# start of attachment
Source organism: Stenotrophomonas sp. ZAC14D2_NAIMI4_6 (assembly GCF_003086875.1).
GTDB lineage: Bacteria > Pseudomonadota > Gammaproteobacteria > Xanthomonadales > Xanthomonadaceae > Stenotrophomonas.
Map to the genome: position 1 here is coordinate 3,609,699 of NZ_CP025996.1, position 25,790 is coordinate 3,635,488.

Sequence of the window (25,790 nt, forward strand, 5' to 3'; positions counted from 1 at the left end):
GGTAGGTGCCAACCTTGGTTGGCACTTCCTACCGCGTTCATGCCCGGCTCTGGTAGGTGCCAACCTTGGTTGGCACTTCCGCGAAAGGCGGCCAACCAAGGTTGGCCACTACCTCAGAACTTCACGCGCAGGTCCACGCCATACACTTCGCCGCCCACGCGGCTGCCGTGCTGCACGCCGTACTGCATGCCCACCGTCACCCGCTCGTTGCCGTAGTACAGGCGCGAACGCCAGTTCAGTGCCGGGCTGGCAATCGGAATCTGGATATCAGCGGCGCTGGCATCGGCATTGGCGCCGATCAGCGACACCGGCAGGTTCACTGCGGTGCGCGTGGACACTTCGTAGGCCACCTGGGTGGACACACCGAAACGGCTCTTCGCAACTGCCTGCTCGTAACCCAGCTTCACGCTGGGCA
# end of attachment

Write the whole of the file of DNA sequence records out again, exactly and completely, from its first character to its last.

Source organism: Stenotrophomonas sp. ZAC14D2_NAIMI4_6 (assembly GCF_003086875.1).
GTDB lineage: Bacteria > Pseudomonadota > Gammaproteobacteria > Xanthomonadales > Xanthomonadaceae > Stenotrophomonas.
Map to the genome: position 1 here is coordinate 3,609,699 of NZ_CP025996.1, position 25,790 is coordinate 3,635,488.

Sequence of the window (25,790 nt, forward strand, 5' to 3'; positions counted from 1 at the left end):
GGTAGGTGCCAACCTTGGTTGGCACTTCCTACCGCGTTCATGCCCGGCTCTGGTAGGTGCCAACCTTGGTTGGCACTTCCGCGAAAGGCGGCCAACCAAGGTTGGCCACTACCTCAGAACTTCACGCGCAGGTCCACGCCATACACTTCGCCGCCCACGCGGCTGCCGTGCTGCACGCCGTACTGCATGCCCACCGTCACCCGCTCGTTGCCGTAGTACAGGCGCGAACGCCAGTTCAGTGCCGGGCTGGCAATCGGAATCTGGATATCAGCGGCGCTGGCATCGGCATTGGCGCCGATCAGCGACACCGGCAGGTTCACTGCGGTGCGCGTGGACACTTCGTAGGCCACCTGGGTGGACACACCGAAACGGCTCTTCGCAACTGCCTGCTCGTAACCCAGCTTCACGCTGGGCA